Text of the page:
Holden's initial task was to concentrate exclusively on building large numbers of carriages to replace a high proportion of 4 wheel stock still running on the main and branch lines. The stock thus released, much of it relatively new, was transferred to the suburban services, enabling the oldest suburban stock to be withdrawn, some of which still dated from the Sinclair period.

Consequently Holden's earlier years were principally directed to increasing the stock of 6 wheel main line carriages to such effect that by the beginning of 1896 an impressive total of 1340 vehicles had been built. From 1890 onwards the pressure for additional suburban stock saw a gradual decline in building main line stock in favour of new 4 wheelers.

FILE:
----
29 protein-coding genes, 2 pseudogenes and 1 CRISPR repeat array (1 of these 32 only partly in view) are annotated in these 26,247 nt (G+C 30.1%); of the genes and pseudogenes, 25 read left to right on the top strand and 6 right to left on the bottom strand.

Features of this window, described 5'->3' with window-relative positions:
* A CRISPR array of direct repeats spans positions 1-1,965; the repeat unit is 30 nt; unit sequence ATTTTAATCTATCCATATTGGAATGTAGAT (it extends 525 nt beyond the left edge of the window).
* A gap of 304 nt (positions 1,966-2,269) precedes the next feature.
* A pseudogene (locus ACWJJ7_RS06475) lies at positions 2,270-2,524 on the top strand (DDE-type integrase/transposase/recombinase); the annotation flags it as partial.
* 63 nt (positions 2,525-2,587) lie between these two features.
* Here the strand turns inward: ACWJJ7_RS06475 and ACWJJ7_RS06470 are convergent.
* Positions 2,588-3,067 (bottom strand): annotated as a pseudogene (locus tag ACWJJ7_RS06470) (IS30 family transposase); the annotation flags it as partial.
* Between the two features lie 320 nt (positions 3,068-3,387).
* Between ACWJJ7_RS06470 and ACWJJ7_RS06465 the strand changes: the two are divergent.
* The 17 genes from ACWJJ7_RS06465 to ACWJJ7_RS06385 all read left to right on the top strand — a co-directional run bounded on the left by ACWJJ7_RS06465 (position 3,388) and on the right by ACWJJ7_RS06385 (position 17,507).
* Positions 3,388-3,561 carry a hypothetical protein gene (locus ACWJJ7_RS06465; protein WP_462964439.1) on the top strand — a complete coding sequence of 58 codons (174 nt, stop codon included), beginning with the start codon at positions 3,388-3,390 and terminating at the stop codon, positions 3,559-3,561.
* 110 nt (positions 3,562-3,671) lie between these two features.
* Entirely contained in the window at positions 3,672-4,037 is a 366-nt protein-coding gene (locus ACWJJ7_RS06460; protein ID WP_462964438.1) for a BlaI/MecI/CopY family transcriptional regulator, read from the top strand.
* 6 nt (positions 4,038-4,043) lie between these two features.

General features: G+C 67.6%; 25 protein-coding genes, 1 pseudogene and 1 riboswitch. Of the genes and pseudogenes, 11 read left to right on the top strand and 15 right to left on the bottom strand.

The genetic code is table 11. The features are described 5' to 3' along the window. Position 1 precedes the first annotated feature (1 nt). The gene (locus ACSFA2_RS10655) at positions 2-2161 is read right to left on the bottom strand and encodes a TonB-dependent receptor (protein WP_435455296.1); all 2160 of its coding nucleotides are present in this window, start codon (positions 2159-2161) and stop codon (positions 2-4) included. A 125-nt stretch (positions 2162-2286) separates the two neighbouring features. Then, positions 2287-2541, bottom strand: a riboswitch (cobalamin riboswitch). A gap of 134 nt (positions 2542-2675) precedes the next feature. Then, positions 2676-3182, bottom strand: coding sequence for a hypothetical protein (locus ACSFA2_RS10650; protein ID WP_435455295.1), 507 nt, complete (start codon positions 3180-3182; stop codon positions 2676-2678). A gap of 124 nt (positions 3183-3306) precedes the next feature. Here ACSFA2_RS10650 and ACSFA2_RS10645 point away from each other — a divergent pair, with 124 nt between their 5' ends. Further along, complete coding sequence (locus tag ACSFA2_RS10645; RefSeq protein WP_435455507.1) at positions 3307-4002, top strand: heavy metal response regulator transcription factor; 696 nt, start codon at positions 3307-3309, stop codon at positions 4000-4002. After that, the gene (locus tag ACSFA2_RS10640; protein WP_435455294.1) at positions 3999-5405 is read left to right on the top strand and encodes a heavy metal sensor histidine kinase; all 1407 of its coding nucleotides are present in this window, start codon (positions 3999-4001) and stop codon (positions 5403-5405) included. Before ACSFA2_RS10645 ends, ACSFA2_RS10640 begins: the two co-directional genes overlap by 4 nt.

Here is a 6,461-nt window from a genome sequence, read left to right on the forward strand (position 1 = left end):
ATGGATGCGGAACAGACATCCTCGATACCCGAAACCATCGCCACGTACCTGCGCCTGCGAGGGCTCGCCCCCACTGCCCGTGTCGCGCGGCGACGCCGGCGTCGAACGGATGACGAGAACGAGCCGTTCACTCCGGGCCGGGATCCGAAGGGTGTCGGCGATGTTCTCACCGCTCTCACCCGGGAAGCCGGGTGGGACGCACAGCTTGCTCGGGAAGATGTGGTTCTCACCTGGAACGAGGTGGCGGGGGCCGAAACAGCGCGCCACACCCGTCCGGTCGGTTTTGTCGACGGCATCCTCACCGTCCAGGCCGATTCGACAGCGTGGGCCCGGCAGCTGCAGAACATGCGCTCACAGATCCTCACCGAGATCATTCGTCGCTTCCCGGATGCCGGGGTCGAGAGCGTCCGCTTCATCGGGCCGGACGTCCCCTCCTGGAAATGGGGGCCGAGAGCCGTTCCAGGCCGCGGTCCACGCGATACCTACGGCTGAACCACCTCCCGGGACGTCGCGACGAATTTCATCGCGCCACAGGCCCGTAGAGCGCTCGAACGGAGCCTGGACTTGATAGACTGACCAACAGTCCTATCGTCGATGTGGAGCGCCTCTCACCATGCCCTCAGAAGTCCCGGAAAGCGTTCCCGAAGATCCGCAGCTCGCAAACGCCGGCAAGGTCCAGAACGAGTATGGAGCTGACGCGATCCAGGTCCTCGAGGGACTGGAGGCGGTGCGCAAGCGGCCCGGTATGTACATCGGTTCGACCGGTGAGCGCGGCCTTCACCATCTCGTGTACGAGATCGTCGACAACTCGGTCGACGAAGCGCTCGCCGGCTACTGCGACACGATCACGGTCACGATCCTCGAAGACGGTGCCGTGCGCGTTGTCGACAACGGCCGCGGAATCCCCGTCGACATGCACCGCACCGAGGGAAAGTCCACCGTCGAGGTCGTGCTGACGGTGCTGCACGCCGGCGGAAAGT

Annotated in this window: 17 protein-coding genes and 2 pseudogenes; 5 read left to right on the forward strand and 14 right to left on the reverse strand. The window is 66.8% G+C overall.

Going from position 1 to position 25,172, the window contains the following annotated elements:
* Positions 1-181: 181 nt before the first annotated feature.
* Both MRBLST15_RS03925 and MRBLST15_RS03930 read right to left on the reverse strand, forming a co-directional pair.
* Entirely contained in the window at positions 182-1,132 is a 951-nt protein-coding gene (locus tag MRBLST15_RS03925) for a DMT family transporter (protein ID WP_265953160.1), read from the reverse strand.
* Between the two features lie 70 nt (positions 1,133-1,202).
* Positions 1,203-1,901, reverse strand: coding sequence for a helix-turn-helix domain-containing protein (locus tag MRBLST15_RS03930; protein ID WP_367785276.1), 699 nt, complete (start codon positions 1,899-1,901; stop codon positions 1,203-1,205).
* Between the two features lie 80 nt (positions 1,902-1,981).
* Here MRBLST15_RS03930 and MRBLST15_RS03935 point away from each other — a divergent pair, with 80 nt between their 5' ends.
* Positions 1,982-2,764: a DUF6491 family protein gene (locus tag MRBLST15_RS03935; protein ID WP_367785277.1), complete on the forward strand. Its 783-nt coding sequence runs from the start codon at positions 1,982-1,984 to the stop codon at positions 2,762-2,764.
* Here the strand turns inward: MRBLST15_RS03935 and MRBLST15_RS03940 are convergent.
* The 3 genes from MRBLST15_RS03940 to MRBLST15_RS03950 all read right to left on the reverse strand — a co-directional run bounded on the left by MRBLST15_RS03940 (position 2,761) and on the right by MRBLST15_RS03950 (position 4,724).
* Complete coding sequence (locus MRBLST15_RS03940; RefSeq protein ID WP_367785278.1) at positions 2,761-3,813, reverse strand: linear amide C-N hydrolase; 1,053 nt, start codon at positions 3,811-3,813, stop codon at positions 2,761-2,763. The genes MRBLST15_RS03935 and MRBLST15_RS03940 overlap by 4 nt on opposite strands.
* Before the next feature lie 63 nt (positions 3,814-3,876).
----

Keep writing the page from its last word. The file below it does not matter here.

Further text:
Considering first Holden's 6 wheelers, the 1340 carriages built between 1886 and 1896 comprised no less than 17 types but to only two body lengths - 32ft and 34ft 6ins, a visible sign of Holden's desire for standardisation. As usual a small number of designs accounted for the majority of production and of this total four types accounted for 1237 of the total. Way out in front were the 6 compartment 3rds (D404), with no less than 642 examples, the 32ft composite (D219) with the passengers luggage compartment in the centre came next with 295 put into traffic. Initially these had 1st/2nd accommodation but after the abolition of second class travel on the main line in 1893 the seconds simply became thirds. The next most common type was the 32ft 0ins brake totalling 152 examples, but built to two very slightly differing designs (D513 & D516), and lastly the 34ft 6ins brake third (D514) to a total of 148.